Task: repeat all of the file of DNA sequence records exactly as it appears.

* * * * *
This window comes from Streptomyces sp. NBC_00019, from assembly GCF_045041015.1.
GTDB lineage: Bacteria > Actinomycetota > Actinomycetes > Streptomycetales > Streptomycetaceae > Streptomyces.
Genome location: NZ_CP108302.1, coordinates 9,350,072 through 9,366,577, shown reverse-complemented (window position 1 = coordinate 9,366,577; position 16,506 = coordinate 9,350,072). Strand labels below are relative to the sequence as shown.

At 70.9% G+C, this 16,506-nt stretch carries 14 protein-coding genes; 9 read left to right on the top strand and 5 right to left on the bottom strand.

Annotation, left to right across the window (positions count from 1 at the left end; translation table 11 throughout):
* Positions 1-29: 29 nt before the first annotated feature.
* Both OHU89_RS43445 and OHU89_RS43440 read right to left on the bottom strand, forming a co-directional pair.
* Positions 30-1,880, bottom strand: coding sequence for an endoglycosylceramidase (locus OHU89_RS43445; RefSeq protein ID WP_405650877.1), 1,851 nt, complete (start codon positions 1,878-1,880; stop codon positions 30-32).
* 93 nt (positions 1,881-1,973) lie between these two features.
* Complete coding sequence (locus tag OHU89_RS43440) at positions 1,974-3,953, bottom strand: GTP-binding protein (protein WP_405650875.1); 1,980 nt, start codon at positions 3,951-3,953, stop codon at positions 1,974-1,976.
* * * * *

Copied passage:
This window comes from Streptomyces sp. NBC_00019, from assembly GCF_045041015.1.
GTDB lineage: Bacteria > Actinomycetota > Actinomycetes > Streptomycetales > Streptomycetaceae > Streptomyces.
Genome location: NZ_CP108302.1, coordinates 9,350,072 through 9,366,577, shown reverse-complemented (window position 1 = coordinate 9,366,577; position 16,506 = coordinate 9,350,072). Strand labels below are relative to the sequence as shown.

At 70.9% G+C, this 16,506-nt stretch carries 14 protein-coding genes; 9 read left to right on the top strand and 5 right to left on the bottom strand.

Annotation, left to right across the window (positions count from 1 at the left end; translation table 11 throughout):
* Positions 1-29: 29 nt before the first annotated feature.
* Both OHU89_RS43445 and OHU89_RS43440 read right to left on the bottom strand, forming a co-directional pair.
* Positions 30-1,880, bottom strand: coding sequence for an endoglycosylceramidase (locus OHU89_RS43445; RefSeq protein ID WP_405650877.1), 1,851 nt, complete (start codon positions 1,878-1,880; stop codon positions 30-32).
* 93 nt (positions 1,881-1,973) lie between these two features.
* Complete coding sequence (locus tag OHU89_RS43440) at positions 1,974-3,953, bottom strand: GTP-binding protein (protein WP_405650875.1); 1,980 nt, start codon at positions 3,951-3,953, stop codon at positions 1,974-1,976.